In the short term, patients may experience a sense of euphoria. They may develop symptoms like dry mouth, clouded thinking, flushed skin and a loss of consciousness. Over the long haul, individuals may experience other complications from heroin abuse. Some of these side effects include:
- Kidney or liver disease
- Infection of the heart’s valves or lining
- Collapsed veins
- Stomach cramping
- Lung complications
As someone develops a tolerance to heroin, their mind and body become used to having the drug present. If they suddenly stop using, they may experience withdrawal symptoms. At this stage, the individual has developed a clinical addiction to heroin.
Combating the Epidemic
In response to the heroin epidemic, health officials and politicians in Texas have worked together to find a solution. To prevent overdose deaths, politicians passed a bill that made Naloxone available at pharmacies across the state. Before 2016, individuals had to get a prescription to access this drug.
While this change will prevent deaths from the heroin epidemic, it is not enough. To become sober and live a healthy life, individuals need the right combination of care, treatment, and rehab. With the right rehab program, clients can stop using and enjoy a healthier lifestyle.
Individualized Care at Healing Springs Ranch
With treatment at Healing Springs Ranch, clients can target the root cause of their addiction. Many people who have addictive behaviors do not realize the underlying issues that led to their addiction. Trauma-based care and other programs can help clients solve the core problem. This helps prevent a relapse while giving clients the tools they need to recover.
Healing Springs Ranch offers Individualized care with a whole person approach. Instead of giving everyone the exact same treatment, the rehab modifies their program so that each client gets the care they need. Individuals remain at the treatment center for 30 to 90 days. During that time, they get wellness support for their physical and emotional well-being.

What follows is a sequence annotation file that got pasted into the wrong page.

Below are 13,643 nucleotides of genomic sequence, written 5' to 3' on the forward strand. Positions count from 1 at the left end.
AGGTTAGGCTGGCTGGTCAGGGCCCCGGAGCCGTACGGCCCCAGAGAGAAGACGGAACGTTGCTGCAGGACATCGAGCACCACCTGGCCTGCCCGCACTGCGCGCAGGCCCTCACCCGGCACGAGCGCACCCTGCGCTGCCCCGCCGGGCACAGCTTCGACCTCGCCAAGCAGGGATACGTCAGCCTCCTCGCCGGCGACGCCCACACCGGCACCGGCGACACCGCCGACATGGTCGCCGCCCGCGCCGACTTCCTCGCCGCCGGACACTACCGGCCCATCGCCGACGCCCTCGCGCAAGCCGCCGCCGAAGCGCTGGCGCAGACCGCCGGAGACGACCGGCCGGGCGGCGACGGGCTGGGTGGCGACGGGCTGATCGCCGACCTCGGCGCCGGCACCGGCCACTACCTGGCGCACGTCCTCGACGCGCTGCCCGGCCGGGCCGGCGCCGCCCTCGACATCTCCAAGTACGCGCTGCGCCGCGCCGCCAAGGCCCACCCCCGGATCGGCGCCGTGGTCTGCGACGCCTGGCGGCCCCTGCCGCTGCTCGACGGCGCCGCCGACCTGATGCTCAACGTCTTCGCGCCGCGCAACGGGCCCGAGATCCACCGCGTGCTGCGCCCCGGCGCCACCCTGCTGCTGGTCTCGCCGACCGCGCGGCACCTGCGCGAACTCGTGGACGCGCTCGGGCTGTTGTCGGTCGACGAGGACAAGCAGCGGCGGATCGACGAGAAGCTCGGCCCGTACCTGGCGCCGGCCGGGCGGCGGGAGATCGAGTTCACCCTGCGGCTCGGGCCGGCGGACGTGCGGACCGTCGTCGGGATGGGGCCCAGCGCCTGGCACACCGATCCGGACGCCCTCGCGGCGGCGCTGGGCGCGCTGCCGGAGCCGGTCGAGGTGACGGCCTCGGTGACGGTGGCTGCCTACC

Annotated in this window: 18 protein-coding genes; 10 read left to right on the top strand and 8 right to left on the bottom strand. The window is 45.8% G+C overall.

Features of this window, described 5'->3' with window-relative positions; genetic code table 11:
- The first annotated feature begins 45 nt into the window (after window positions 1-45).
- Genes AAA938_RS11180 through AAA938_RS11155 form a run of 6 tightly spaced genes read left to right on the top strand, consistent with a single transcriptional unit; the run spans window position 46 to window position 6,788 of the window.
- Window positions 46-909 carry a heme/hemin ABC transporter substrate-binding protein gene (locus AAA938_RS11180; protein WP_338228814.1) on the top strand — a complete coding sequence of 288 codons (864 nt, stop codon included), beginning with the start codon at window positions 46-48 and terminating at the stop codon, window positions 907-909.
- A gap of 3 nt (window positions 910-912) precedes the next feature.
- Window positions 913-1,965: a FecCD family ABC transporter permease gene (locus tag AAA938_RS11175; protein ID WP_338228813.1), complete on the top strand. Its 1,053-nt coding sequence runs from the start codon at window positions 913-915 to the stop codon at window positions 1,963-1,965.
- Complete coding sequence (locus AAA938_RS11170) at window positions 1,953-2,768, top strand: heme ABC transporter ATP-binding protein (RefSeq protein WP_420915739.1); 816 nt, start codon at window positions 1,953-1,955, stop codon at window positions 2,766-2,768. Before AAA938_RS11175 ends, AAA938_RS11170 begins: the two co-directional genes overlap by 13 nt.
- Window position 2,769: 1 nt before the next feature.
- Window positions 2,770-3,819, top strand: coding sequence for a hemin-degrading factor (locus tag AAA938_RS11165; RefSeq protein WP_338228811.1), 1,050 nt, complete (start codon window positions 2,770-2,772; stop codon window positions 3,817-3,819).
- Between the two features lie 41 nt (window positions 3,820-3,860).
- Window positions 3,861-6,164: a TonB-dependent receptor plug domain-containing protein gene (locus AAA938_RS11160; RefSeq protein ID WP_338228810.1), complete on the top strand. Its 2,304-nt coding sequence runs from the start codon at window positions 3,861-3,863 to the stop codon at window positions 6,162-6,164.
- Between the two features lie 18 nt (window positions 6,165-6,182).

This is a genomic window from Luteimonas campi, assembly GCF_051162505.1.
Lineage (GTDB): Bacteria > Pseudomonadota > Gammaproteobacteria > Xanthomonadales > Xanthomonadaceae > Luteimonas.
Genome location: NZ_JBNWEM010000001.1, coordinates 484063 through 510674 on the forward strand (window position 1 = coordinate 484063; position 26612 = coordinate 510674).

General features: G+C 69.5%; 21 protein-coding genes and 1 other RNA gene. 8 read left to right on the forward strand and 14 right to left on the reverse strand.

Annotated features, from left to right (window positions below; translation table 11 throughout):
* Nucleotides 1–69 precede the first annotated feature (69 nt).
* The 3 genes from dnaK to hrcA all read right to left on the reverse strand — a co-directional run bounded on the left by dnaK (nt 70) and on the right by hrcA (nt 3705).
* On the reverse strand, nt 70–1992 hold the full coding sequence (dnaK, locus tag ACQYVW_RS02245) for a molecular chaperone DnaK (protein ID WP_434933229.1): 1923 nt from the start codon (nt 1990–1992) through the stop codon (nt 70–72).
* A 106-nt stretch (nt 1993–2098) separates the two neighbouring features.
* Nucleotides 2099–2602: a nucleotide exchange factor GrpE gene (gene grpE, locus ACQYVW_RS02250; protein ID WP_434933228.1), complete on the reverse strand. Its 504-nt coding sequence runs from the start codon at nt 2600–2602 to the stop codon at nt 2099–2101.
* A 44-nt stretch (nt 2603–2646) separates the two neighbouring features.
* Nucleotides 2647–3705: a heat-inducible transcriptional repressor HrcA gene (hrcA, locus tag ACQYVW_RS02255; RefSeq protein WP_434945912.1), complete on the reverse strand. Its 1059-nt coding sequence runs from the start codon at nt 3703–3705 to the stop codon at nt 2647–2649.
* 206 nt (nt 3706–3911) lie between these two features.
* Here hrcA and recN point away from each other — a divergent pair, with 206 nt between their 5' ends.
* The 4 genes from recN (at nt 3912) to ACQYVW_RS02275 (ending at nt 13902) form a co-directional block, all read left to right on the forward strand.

During the assessment, intake counselors will help clients figure out the core issues of addiction and design a treatment plan around that. The entire treatment will focus on finding the source of the addiction and customizing the treatment plan to solve the root problem. No addiction is the same, so treatment should be just as unique. Individualized treatment can range from standard care to helping clients with detox or helping them pursue their passion. Everyone is unique, so the right treatment must be customized to suit each individual.
Diverse Programs for Diverse Addictions
At Healing Springs Ranch, clients can get the treatment they need to recover. Located about an hour north of downtown Dallas, this treatment center sits on 50 acres of ranch country. At the treatment center, clients can access treatment options such as:
- Residential treatment
- Family program
- Dual diagnosis care and trauma-based care
- Cognitive behavioral therapy
- Yoga, exercise, and equine therapy
- Vocational mentoring and life skills
- Relapse prevention
No one has to live with the devastating effects of the heroin epidemic. If you or a loved one suffers from a heroin addiction, help is available. You can overcome your addiction with the right individualized treatment. To find out how addiction treatment can help you, call Healing Springs Ranch at 866-656-8384 today.